I’ve known some who could teach a great Bible class and bring in terrific insights from their study. Among the missing elements, however—in addition to a humility in the presence of Almighty God, which should be basic equipment—is they do not believe its prohibitions are for them personally.
Bible believers know that because it’s the Church of the Lord Jesus Christ, the only thing that matters in its daily operation is His will.
Our Sovereign Lord cares little for advice from the business community, votes of the majority or pressure from the strongest personalities. His will is the only one that counts.
Our single prayer should always be, “Lord, what will you have us to do?” (see Acts 22:10)
Whatever we do to the church—the Bride of Christ, the Body of Christ!—Jesus takes personally, and will hand out rewards to us and judgment on us in accordance with our behavior toward her.
Whatever we do “to the least of these, His brethren,” we do to Him (Matthew 25). And that’s as scary a thought as it’s possible to have.

3. Bullies are wrong about God. 

“Surely the Lord is in this place and I knew it not. This is the very House of God, the very gate of Heaven,” Jacob said at Bethel.
Once we decide that this is God’s House, these are God’s people and I am accountable to Him for my behavior, nothing is ever the same.
The Lord said, “I will never leave thee nor forsake thee” (Hebrews 13:5-6).
He is here, and He is not absent, silent or passive.
He knows who He is and what He wants, and is not reticent or hesitant about speaking up for those who are listening.
Bullies act like the Lord has gone off and left the church to operate on its own. They seem to think that the strongest can pull the cords and run the show, and that they will never be brought into accountability.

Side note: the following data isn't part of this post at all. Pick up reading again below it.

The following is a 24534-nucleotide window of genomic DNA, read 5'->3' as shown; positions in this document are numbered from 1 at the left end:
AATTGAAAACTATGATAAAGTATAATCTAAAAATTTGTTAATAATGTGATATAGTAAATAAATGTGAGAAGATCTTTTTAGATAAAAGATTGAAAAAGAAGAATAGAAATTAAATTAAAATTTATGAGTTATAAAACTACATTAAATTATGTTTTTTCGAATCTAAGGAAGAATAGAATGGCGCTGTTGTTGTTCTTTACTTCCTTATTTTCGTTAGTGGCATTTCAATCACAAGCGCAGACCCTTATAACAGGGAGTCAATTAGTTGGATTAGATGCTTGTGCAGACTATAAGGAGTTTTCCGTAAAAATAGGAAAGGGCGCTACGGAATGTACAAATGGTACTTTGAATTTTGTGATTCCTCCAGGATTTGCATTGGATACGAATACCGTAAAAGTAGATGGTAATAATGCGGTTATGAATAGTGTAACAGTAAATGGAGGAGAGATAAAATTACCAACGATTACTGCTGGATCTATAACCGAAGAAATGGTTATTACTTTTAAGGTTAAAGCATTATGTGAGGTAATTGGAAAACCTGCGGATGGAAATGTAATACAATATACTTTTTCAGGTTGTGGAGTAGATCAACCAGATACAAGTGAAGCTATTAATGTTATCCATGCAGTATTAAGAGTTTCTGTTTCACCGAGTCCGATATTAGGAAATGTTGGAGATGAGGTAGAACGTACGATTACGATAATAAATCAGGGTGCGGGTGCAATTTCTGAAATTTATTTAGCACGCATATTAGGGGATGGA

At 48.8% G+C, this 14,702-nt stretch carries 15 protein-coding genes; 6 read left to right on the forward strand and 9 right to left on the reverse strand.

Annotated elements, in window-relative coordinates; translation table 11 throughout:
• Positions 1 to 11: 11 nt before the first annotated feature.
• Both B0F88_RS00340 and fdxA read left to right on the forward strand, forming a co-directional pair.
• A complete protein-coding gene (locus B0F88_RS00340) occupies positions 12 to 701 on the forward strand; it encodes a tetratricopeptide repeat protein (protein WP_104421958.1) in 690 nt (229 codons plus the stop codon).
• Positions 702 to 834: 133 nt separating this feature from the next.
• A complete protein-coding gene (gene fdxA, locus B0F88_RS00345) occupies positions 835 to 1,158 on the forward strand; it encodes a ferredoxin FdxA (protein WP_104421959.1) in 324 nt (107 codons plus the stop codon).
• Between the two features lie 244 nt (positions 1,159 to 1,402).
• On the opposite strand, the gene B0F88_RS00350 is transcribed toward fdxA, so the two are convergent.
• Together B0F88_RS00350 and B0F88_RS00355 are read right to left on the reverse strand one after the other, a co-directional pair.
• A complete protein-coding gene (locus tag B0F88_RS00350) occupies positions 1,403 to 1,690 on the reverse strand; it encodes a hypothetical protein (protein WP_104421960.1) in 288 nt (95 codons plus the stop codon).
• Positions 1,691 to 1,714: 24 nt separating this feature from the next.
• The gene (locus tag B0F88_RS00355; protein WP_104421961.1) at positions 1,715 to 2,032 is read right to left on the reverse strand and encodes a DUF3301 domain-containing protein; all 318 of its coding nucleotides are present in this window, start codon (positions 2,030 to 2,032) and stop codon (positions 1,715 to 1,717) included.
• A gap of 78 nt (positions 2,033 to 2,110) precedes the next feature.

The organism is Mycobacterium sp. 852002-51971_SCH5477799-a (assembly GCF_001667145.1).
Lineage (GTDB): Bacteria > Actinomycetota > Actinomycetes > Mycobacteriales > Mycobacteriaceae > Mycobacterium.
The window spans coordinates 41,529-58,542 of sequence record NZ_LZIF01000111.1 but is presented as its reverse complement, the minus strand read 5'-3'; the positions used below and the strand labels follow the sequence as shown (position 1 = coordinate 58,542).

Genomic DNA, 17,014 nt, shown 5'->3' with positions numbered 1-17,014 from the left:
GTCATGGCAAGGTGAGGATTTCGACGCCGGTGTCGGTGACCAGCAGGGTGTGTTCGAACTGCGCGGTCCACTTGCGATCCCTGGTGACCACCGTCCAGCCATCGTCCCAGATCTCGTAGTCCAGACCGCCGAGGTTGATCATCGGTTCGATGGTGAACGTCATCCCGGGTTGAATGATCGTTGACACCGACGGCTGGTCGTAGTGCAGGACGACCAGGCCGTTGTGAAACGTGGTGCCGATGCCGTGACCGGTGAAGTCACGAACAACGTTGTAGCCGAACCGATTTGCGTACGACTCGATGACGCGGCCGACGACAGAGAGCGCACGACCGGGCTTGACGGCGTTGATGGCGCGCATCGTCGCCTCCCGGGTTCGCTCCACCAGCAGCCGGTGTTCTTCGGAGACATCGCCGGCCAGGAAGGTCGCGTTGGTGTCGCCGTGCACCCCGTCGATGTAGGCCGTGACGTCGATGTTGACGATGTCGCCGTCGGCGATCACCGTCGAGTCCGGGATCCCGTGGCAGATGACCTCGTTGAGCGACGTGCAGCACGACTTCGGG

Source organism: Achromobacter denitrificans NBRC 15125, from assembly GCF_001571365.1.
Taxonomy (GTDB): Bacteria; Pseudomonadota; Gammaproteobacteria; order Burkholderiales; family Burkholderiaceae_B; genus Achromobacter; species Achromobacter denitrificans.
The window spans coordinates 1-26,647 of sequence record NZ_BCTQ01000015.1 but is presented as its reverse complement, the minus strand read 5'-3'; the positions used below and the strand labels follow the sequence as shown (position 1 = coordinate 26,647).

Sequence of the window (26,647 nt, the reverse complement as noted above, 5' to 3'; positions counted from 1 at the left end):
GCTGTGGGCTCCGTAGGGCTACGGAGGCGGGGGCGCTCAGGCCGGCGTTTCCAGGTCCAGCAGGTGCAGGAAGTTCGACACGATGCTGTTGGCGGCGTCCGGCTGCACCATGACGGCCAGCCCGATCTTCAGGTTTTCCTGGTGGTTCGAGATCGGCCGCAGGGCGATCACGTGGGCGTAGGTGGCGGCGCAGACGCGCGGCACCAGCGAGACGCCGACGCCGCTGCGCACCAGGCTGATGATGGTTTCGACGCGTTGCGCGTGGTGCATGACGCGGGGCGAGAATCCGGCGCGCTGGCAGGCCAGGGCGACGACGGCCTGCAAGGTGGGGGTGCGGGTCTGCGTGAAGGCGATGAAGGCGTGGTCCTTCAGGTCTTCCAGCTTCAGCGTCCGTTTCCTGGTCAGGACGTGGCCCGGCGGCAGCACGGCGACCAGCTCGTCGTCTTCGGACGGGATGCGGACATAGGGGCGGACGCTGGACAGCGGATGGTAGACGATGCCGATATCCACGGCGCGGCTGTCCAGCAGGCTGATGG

Their actions show this. Whether they ever actually give a thought to what they are doing, of course, and its eternal ramifications is another matter.
I would assume not.
That’s why many of us who have gone up against church bullies over the years (and carry the scars to prove it) have concluded that most are actually atheists by practice if not actual theology.
A friend of a church tyrant once told me, “I think he has a demon.” What’s funny about that is the speaker was a theological liberal. I had no idea he even believed in demons at all, but perhaps his control-assessed friend with whom I was contending had convinced him otherwise.
Spiritual warfare must be conducted in the Lord’s ways and by His power.
Pastors and other church leaders who go up against bullies must keep in mind these facts:

1. You are not contending against flesh and blood. 

Your enemy is Satan and his demonic forces.

2. You must not stoop to use human tactics.

Revenge and ugliness have no place in this conflict  Rather, you are to employ the greatest weapon of all: love.